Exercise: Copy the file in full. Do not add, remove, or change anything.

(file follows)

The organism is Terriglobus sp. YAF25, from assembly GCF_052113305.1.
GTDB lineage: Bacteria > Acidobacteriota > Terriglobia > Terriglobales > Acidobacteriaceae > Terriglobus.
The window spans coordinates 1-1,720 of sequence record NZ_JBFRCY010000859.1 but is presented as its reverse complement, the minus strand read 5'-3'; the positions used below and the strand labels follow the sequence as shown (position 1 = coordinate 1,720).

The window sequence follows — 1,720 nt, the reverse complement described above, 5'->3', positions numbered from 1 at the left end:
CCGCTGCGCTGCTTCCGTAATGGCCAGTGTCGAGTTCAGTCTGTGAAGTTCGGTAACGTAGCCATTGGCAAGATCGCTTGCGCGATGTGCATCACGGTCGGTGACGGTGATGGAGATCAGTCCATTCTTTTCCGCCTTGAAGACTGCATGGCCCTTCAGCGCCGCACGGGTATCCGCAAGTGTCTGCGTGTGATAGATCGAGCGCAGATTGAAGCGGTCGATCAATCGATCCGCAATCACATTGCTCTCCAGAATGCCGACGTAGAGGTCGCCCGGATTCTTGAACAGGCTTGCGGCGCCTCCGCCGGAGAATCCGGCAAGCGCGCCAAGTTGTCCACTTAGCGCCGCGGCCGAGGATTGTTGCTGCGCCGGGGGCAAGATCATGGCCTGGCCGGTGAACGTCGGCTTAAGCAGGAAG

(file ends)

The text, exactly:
The organism is Terriglobus sp. YAF25, from assembly GCF_052113305.1.
GTDB lineage: Bacteria > Acidobacteriota > Terriglobia > Terriglobales > Acidobacteriaceae > Terriglobus.
The window spans coordinates 1-1,720 of sequence record NZ_JBFRCY010000859.1 but is presented as its reverse complement, the minus strand read 5'-3'; the positions used below and the strand labels follow the sequence as shown (position 1 = coordinate 1,720).

The window sequence follows — 1,720 nt, the reverse complement described above, 5'->3', positions numbered from 1 at the left end:
CCGCTGCGCTGCTTCCGTAATGGCCAGTGTCGAGTTCAGTCTGTGAAGTTCGGTAACGTAGCCATTGGCAAGATCGCTTGCGCGATGTGCATCACGGTCGGTGACGGTGATGGAGATCAGTCCATTCTTTTCCGCCTTGAAGACTGCATGGCCCTTCAGCGCCGCACGGGTATCCGCAAGTGTCTGCGTGTGATAGATCGAGCGCAGATTGAAGCGGTCGATCAATCGATCCGCAATCACATTGCTCTCCAGAATGCCGACGTAGAGGTCGCCCGGATTCTTGAACAGGCTTGCGGCGCCTCCGCCGGAGAATCCGGCAAGCGCGCCAAGTTGTCCACTTAGCGCCGCGGCCGAGGATTGTTGCTGCGCCGGGGGCAAGATCATGGCCTGGCCGGTGAACGTCGGCTTAAGCAGGAAG